22 Knowledge CheckCDC must be invited by a state before conducting public health surveillance.TrueFalse<READ the question.><ELICIT answers from the participants.><CLICK for correct answer to appear.>The correct answer is A, true.GO to next slide.
23 Public Health Surveillance Topic 5Public Health SurveillanceTypes and AttributesGO to next slide.23
24 Types of Public Health Surveillance Passive SurveillanceActive SurveillanceDiseases are reported by health care providersSimple and inexpensiveLimited by incompleteness of reporting and variability of qualityHealth agencies contact health providers seeking reportsEnsures more complete reporting of conditionsUsed in conjunction with specific epidemiologic investigationSAY:Let’s look at the two primary types of public health surveillance, passive and active.Most routine notifiable disease surveillance relies on passive reporting. In passive surveillance, the physician, laboratory, or other health care provider (i.e., the reporter) takes the initiative in submitting the report by following the list of reportable diseases in that state; the health department or health agency waits for reports to be submitted by others. This is the most common type of surveillance; it is simple and inexpensive, but it is also limited by variability of quality and incompleteness in reporting.Active systems involve regular outreach to potential reporters to stimulate the reporting of specific diseases or injuries. Active surveillance can validate the representativeness of passive reports, ensure more complete reporting of conditions, or be used in conjunction with specific epidemiologic investigations. Active systems are often used for brief periods for discrete purposes, such as during outbreak investigations, or special time-limited events, or for diseases of special interest (e.g., SARS).GO to next slide.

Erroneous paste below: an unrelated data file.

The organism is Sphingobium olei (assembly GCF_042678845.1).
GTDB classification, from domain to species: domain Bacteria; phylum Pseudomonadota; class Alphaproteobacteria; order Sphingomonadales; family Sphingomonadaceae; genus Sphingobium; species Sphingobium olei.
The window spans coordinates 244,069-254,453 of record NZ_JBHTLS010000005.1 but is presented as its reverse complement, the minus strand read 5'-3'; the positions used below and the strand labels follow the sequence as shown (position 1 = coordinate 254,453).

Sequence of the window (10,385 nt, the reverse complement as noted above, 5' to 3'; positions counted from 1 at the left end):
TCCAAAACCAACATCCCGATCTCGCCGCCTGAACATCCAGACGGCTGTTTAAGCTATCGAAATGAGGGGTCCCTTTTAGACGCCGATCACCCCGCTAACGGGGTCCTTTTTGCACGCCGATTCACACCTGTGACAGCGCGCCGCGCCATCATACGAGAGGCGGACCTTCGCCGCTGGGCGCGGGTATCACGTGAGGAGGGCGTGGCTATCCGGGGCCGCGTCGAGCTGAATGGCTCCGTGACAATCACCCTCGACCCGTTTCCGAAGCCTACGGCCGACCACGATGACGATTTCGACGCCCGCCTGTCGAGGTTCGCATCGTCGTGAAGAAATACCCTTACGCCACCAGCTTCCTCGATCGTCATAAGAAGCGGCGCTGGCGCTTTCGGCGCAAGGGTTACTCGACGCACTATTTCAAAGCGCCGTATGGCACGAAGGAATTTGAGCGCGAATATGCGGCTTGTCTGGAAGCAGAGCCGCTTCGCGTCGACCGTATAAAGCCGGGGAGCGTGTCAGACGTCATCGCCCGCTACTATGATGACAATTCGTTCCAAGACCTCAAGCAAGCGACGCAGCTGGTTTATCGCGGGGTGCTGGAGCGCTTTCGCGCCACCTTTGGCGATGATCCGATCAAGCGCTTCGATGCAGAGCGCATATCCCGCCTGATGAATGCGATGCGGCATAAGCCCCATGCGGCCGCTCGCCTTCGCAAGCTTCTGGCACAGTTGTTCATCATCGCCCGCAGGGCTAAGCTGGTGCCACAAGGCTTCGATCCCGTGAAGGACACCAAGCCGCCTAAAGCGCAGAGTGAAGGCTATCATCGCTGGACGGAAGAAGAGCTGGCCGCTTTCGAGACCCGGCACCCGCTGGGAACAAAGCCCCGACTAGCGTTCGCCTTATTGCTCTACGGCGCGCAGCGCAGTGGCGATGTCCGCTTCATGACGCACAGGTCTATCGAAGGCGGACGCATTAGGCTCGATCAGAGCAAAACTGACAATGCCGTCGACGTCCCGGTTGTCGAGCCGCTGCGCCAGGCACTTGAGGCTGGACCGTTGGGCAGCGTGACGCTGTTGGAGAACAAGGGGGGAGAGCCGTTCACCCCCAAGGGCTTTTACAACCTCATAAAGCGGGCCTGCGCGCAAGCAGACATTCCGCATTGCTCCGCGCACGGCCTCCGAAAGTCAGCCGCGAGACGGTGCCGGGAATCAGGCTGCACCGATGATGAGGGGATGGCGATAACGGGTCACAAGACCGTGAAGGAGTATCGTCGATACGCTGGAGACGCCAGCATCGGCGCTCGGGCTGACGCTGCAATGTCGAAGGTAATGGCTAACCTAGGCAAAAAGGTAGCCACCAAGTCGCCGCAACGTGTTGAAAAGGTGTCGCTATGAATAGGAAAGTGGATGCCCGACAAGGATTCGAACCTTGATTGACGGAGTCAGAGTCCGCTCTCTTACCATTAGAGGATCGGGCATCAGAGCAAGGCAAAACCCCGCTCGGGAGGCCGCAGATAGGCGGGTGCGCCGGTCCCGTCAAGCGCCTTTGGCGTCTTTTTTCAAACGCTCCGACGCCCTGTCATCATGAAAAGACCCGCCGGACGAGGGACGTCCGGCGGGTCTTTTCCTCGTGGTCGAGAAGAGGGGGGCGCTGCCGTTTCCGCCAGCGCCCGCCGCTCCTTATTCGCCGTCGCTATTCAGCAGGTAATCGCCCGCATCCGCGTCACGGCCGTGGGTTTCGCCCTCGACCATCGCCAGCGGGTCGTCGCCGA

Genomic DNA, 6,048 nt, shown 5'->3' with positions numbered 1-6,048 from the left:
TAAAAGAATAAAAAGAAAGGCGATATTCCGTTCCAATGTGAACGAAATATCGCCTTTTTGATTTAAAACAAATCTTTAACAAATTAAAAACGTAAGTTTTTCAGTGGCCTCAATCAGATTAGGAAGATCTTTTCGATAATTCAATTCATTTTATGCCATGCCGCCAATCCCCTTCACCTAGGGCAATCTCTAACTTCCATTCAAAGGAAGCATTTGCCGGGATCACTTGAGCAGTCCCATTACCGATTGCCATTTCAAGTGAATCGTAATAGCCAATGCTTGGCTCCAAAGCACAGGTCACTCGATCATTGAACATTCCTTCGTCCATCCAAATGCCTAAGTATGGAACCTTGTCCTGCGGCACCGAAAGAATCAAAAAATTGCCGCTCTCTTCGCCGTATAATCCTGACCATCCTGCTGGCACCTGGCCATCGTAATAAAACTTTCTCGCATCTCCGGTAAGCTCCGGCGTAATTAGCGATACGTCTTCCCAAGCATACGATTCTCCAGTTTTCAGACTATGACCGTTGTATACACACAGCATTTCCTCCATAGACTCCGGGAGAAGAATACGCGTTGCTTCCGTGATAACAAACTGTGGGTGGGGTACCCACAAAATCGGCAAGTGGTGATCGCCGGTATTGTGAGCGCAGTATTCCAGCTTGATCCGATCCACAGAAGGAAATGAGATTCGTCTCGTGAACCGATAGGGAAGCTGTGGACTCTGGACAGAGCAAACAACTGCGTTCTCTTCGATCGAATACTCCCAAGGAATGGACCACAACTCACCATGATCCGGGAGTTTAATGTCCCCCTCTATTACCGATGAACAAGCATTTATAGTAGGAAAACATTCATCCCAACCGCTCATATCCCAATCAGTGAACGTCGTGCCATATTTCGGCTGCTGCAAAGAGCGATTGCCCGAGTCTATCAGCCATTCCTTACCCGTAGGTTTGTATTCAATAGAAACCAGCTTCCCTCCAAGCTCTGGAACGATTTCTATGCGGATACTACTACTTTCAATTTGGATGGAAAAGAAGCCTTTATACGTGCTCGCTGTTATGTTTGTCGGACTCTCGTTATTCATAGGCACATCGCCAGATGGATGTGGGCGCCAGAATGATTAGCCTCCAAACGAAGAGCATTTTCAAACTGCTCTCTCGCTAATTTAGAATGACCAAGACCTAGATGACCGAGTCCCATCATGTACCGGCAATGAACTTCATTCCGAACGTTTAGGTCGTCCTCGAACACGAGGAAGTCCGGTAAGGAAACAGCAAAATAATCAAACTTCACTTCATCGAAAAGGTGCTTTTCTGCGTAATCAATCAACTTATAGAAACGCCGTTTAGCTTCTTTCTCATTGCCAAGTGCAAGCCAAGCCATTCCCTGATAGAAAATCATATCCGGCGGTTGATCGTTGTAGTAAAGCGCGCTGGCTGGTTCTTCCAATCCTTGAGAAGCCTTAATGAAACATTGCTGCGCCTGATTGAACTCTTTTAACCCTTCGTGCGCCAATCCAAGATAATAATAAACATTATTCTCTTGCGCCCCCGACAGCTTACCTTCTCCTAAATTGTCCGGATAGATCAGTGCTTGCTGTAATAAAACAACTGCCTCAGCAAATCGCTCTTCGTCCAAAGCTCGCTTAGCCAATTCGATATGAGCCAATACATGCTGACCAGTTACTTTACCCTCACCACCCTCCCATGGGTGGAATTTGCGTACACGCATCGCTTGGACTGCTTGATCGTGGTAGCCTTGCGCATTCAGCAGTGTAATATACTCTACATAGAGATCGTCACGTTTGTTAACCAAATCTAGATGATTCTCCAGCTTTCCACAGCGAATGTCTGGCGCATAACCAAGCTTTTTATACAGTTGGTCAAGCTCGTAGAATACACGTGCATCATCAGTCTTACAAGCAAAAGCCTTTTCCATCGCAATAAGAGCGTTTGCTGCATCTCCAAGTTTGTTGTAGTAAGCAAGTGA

25 Other Types of Public Health Surveillance Sentinel SurveillanceReporting of health events by health professionals who are selected to represent a geographic area or a specific reporting group Can be active or passiveSAY:Another type of surveillance is sentinel surveillance.<READ the definition of Sentinel Surveillance.>Syndromic surveillance focuses on the signs and symptoms of an illness rather than physician-diagnosed or laboratory-confirmed illnesses. The case definition for a syndrome is never as specific as for a disease. Therefore, follow-up is always necessary to verify if an outbreak is actually occurring. Syndromic surveillance is the preferred method for bioterrorism. An advantage of this method is that reporting does not need to wait for a diagnosis to be made, which can add time and delay the reporting process. Because of this time-saving aspect, syndromic surveillance has been used as a method of early detection to improve situational awareness, especially in the context of bioterrorism. The term syndromic surveillance has also been loosely applied to surveillance of school and work absenteeism, calls to 9-1-1, and over-the-counter medications, where for example, a sharp increase in sales of antidiarrheal medications in a community can indicate an outbreak of gastroenteritis.GO to next slide.Syndromic SurveillanceFocuses on one or more symptoms rather than a physician-diagnosed or laboratory-confirmed disease